It’s like this: I only see him on Sundays and Mondays, because he works from 10 a.m. to 1 a.m. the other days. It is downtime spent watching hours upon hours of YouTube videos about some old farmer in Japan fermenting miso in a barn, or researching new purveyors, or typing up recipes.

The walls of his small, dark room are lined with shelves as tall as I am holding cookbooks by Michel Bras and René Redzepi, Thomas Keller and Daniel Humm, Michel Guerard and Auguste Escoffier, or his former employer Daniel Boulud. When you open the closet you find seven button-up shirts and yet more cookbooks, or four encyclopedias about the wine regions of the world. His nightstand is a mini wine fridge. Under the bed and under the sink are plastic containers filled with pasta tools, silicone molds, madeleine pans, a milk frother, and a tamis for refining sauces until they’re silken. He possesses those little steamer baskets for soup dumplings, plus the gelatin needed to make them himself, plus six jars of seaweed ordered from Japan and South Korea. His skinny, only-in-NYC refrigerator has a shelf of pickling jars: Meyer lemons preserved in sugar, lacto-fermented carrots, umeboshi plums floating in pink liquid.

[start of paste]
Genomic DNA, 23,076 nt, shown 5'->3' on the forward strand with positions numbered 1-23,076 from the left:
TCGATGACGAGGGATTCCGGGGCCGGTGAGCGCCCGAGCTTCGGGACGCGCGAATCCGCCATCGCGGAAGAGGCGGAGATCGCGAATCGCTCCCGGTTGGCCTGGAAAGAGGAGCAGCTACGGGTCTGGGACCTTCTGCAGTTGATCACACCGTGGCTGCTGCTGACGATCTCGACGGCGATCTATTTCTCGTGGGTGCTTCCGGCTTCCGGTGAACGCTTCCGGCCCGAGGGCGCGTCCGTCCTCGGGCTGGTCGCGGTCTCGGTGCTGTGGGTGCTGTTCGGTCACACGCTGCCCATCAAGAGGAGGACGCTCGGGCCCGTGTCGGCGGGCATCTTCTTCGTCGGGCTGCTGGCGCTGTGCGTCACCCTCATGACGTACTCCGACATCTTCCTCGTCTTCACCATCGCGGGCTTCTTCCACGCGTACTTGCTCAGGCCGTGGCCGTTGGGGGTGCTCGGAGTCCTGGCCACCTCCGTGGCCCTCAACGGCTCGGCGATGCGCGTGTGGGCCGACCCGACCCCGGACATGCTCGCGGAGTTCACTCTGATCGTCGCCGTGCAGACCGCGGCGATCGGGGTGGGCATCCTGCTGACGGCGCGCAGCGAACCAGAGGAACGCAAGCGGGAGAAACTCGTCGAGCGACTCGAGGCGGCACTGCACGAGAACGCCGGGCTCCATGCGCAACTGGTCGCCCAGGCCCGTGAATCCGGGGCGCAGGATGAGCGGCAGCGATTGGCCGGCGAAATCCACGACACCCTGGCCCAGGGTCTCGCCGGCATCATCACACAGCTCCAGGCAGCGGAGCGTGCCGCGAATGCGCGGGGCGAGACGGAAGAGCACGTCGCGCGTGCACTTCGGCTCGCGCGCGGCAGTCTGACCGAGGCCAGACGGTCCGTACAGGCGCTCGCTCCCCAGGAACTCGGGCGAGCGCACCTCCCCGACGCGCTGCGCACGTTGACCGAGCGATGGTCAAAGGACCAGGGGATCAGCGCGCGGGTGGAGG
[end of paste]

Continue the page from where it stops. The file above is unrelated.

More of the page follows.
It means he’ll get a faraway look and ask, on a walk, how do you think it’d go if we added yeast to lighten the gnocchi?

And so he doesn’t usually cook for me, no, but he does now. I request pasta and naan and pizza because heavier food slows down my hummingbird heart and makes it possible to sleep. He preheats the oven to 590 degrees for pizza, the highest it can possibly go, making a sauna of the Lilliputian space, but he’s trying to replicate the effects of the brick ovens in Naples. When that’s too much, we have a night of asparagus in ginger and black vinegar and sunflower seeds, eggplant suffused with orange marmalade, cauliflower swimming in creamy saffron.

Clockwise: Cauliflower with saffron sauce, pizza, asparagus with ginger and sunflower seeds, souffles. Kaitlin Menza.
Clockwise: Cauliflower with saffron sauce, pizza, asparagus with ginger and sunflower seeds, souffles. Kaitlin Menza.

At the nearby Whole Foods, life-saving staffers with walkie talkies now socially distance customers and create a long line down Third Avenue, so we try Gristede’s for once. When Kevin faces the olive-oil display, lines of generic gold, he sucks his teeth in dejected disgust. “Is Gristede’s always this bad, or is it because of the virus?” he asks.